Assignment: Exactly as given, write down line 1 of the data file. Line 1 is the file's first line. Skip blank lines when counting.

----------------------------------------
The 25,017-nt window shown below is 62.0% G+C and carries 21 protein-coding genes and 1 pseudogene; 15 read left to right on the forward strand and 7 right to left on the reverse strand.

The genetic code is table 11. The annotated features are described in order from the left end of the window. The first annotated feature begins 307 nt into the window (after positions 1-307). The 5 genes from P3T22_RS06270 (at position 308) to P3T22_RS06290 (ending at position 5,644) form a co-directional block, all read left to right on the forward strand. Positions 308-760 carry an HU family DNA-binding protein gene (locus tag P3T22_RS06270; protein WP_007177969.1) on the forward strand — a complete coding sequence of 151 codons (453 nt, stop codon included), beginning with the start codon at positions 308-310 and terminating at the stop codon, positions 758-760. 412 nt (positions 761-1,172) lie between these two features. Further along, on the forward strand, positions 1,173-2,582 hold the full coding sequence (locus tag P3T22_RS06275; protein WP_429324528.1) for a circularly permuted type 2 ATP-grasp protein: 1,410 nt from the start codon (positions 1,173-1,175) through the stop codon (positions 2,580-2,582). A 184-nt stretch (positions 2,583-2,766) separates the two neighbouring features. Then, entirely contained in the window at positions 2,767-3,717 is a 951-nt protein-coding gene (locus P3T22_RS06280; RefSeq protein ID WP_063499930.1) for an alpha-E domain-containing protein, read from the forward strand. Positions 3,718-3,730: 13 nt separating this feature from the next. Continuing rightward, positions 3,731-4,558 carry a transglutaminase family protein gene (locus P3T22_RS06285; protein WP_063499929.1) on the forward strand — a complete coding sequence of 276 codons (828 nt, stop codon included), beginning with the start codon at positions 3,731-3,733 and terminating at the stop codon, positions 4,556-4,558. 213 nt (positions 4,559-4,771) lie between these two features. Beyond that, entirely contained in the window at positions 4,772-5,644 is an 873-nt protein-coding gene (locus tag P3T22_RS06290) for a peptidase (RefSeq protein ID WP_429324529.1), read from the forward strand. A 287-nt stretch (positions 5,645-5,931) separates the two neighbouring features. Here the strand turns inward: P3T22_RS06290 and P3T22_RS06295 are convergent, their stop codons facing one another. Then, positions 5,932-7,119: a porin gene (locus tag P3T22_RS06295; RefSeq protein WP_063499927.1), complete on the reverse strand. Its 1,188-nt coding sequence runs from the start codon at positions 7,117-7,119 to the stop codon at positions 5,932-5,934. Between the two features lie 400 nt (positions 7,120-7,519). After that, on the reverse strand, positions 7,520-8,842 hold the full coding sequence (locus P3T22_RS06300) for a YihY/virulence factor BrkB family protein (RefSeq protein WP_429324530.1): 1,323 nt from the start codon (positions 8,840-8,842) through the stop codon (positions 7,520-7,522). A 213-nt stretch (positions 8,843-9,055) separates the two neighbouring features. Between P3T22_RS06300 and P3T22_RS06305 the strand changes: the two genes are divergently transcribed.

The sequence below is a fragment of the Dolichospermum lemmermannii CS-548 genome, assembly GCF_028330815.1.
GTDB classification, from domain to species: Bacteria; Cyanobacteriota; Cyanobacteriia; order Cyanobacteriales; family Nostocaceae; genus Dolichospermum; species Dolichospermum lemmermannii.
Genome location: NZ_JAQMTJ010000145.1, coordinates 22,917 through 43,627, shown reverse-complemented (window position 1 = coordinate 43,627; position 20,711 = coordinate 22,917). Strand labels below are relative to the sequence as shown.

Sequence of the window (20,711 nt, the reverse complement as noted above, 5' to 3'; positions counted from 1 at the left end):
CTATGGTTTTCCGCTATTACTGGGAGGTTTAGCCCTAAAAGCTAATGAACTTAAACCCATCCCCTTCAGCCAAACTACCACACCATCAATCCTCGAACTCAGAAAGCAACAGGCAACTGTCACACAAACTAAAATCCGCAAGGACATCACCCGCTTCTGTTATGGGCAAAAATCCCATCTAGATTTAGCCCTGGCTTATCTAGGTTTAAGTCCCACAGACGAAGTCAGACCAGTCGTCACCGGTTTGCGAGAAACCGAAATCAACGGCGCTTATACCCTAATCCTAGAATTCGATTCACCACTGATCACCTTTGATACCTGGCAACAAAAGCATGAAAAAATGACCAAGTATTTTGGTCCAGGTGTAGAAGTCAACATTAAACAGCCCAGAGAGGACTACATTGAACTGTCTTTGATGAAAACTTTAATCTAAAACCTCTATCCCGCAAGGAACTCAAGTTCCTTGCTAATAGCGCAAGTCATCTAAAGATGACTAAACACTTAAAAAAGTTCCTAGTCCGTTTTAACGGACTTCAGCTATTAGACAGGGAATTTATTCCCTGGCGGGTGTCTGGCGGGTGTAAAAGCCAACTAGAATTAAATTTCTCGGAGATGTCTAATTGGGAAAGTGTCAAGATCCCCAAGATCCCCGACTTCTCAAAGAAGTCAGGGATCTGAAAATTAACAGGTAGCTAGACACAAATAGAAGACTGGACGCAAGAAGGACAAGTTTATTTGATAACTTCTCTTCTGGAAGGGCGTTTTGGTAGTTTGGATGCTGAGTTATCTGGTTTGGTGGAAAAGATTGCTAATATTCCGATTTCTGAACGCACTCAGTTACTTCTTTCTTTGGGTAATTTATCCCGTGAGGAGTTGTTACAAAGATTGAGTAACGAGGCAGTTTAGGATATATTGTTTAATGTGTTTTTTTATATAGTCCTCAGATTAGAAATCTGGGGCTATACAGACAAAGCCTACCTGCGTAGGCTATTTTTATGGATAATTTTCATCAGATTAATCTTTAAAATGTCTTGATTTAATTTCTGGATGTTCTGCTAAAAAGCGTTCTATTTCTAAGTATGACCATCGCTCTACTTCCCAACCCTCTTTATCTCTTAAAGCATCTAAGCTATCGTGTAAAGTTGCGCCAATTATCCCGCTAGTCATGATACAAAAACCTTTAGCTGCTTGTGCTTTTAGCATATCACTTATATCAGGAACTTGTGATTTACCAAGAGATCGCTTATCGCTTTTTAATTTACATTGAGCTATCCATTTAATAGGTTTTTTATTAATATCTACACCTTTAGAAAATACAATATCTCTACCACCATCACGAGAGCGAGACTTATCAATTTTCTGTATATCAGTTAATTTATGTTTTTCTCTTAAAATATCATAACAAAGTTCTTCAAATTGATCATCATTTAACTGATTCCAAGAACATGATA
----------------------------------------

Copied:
The 25,017-nt window shown below is 62.0% G+C and carries 21 protein-coding genes and 1 pseudogene; 15 read left to right on the forward strand and 7 right to left on the reverse strand.